Week in Review
Who is more evil? The pharmaceutical that has spent time and money to develop a new drug? And then further time and money going through a lengthy clinical testing process to guarantee (as best as possible) that the new drug is safe? When proven ‘safe’ by the regulators to sell it at a patent-protected price? To cover all of these costs. All the costs for the 20 new pills that failed along the way? And the inevitable lawsuits when a proven ‘safe’ drug proves NOT to be safe after all? Or is the health service using a cheaper drug that appears to give similar results? That hasn’t gone through that extensive clinical testing process? But they use the cheaper drug because they can treat more patients than they can with the more expensive but clinically tested drug?
Oh, it’s a perplexing and vexing question. For we want new super drugs to cure all that ails us. But we want those drugs to be cheap. And safe. But if they end up hurting us we’ll sue the bejesus out of everyone who allowed that drug to get into our system. Which brings us to a great catch-22. Drugs cannot be both cheap and safe. For even the expensive ones sometimes prove not to be safe. Especially if we rush them to market to save lives. Only to find that by rushing those drugs to market they’ve harmed the lives we were trying to save.
Sadly, they have to balance the quality of health care with the cost of that health care. Which is a never ending struggle in the NHS (see Using Avastin for eye condition wet AMD ‘could save NHS £84m’ by Branwen Jeffreys posted 5/6/2012 on BBC News Health).
The NHS could save £84m [about $135 million US] a year by using a cheaper drug to treat a leading cause of blindness, research suggests.
NHS-funded research says both Lucentis and Avastin have a similar effect in preventing loss of sight when used for wet age-related macular degeneration.
Lucentis costs about £700 an injection, and Avastin £60 – but Avastin is not officially approved for eye conditions.
Novartis, which markets Lucentis in the UK, is taking legal action against four NHS trusts for using the cheaper drug.
The company says the use of Avastin – developed to treat cancer – is undermining patient safety…
Lucentis is officially approved for use in eyes, and is the treatment recommended in England and Wales by the watchdog NICE.
Roche, which owns the rights to the similar, but cheaper, Avastin, has never sought to have it approved for use in eyes, which would involve further clinical trials.
But many doctors have been using Avastin at their clinical discretion…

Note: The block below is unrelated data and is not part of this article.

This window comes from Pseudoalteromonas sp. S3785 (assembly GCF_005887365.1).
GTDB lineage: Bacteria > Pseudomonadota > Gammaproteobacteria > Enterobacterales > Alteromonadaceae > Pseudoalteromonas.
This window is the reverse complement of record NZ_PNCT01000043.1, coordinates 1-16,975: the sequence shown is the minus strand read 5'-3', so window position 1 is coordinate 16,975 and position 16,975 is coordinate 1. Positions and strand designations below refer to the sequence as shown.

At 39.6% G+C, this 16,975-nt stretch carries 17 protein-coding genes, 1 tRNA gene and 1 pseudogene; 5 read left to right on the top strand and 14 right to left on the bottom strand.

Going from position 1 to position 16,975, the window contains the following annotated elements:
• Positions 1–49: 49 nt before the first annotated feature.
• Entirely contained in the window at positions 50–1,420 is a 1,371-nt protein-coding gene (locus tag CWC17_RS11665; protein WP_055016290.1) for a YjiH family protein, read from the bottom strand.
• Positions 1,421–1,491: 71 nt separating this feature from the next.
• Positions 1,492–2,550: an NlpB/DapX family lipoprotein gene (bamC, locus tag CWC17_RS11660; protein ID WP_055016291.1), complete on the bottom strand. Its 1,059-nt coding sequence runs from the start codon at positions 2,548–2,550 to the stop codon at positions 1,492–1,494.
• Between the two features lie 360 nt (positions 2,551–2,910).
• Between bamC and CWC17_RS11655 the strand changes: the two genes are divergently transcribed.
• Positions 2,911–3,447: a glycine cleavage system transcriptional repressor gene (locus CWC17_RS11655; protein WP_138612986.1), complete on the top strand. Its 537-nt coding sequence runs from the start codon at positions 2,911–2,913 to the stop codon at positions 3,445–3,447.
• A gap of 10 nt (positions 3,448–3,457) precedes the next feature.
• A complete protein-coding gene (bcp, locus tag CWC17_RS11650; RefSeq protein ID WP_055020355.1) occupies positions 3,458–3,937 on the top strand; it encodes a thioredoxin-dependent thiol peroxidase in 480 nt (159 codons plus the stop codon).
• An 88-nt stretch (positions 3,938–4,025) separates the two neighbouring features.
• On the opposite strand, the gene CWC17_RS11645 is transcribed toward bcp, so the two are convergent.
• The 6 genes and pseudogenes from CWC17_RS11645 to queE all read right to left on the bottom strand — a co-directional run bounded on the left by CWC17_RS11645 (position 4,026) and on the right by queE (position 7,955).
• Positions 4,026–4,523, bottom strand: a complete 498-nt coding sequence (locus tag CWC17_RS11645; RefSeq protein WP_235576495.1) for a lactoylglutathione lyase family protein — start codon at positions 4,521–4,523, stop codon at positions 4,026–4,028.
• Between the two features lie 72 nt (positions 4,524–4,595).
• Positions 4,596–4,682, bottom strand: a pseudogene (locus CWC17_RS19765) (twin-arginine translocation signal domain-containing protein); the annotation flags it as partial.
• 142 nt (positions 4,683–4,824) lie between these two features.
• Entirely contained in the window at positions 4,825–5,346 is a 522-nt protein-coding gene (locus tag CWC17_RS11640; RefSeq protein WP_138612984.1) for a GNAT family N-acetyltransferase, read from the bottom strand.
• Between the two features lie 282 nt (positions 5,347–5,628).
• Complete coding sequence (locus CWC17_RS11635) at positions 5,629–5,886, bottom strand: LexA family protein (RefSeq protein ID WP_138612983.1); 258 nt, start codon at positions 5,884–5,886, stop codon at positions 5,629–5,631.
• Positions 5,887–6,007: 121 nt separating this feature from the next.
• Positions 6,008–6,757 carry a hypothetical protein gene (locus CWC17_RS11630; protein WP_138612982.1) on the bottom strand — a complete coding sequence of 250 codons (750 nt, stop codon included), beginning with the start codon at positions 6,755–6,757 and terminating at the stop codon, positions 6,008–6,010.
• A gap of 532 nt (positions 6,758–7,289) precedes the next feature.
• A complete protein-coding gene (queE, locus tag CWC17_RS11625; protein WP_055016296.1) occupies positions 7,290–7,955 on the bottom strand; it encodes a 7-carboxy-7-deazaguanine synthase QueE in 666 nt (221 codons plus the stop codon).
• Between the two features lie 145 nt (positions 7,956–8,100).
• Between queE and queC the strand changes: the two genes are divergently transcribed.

As they both target blood vessels, the IVAN researchers particularly looked at whether there was an increased risk of heart attack or stroke…
Novartis argues that Lucentis has a safety profile proven in clinical trials and approved by the regulators.
It says the US research, which has just published data from the second year, highlights what it describes as “serious safety concerns” about the use of Avastin in this unlicensed treatment of eyes.
It points, for example, to a higher rate of stomach and gut disorders in patients given Avastin…
Cost pressures on the NHS have led to an increased use of Avastin…
The financial stakes are high both for the NHS and the pharmaceutical company.
Perhaps the question should be which is more evil? The pharmaceutical industry? Or a national health care system that has put cost considerations before patient care? For the use of the cheaper drug is driven by the cost of the drug. Not by the effectiveness of the treatment. They may determine that the cheaper drug may be as safe as the more expensive drug. The drug that was specifically clinically tested and approved by regulators for that specific use. But this points out another issue. Is the drug approval process not necessary for all drugs? And, if not, why have it? If it is only delaying bringing more life-saving drugs to market at affordable prices? And if this is all true then should there be a ban on all lawsuits against pharmaceuticals? Who were only doing what everyone demanded of them. Rushing new life-saving drugs to market.
Perplexing and vexing questions, indeed. And ones that we will hotly debate as Obamacare comes on line. For Obamacare will have greater cost constraints than the NHS. For Obamacare will treat far more people than the NHS. About 5 times as many as the UK based on population sizes. Which means the debate under Obamacare will not be about saving $135 million. But about $683 million. Over half a trillion dollars. Or about half of the 2011 budget deficit. So you know Obamacare will consider these cost savings. And use drugs that haven’t gone through the clinical testing process like they are in the UK. And actively search for other savings. And place incredible pressures on the pharmaceuticals. Making it very difficult for them to make a profit. Or to even cover their costs. And when that happens they will drop out of the business of finding new super drugs to cure all that ails us. Making what ails us really ail us. Reducing the quality of our lives. Perhaps even killing us.
Tags: cheaper drug, clinical testing, cost of that health care, costs, costs savings, drug, lawsuits, life saving drugs, new drug, new super drugs, NHS, Obamacare, patients, pharmaceutical, quality of health care, regulators, safe, super drugs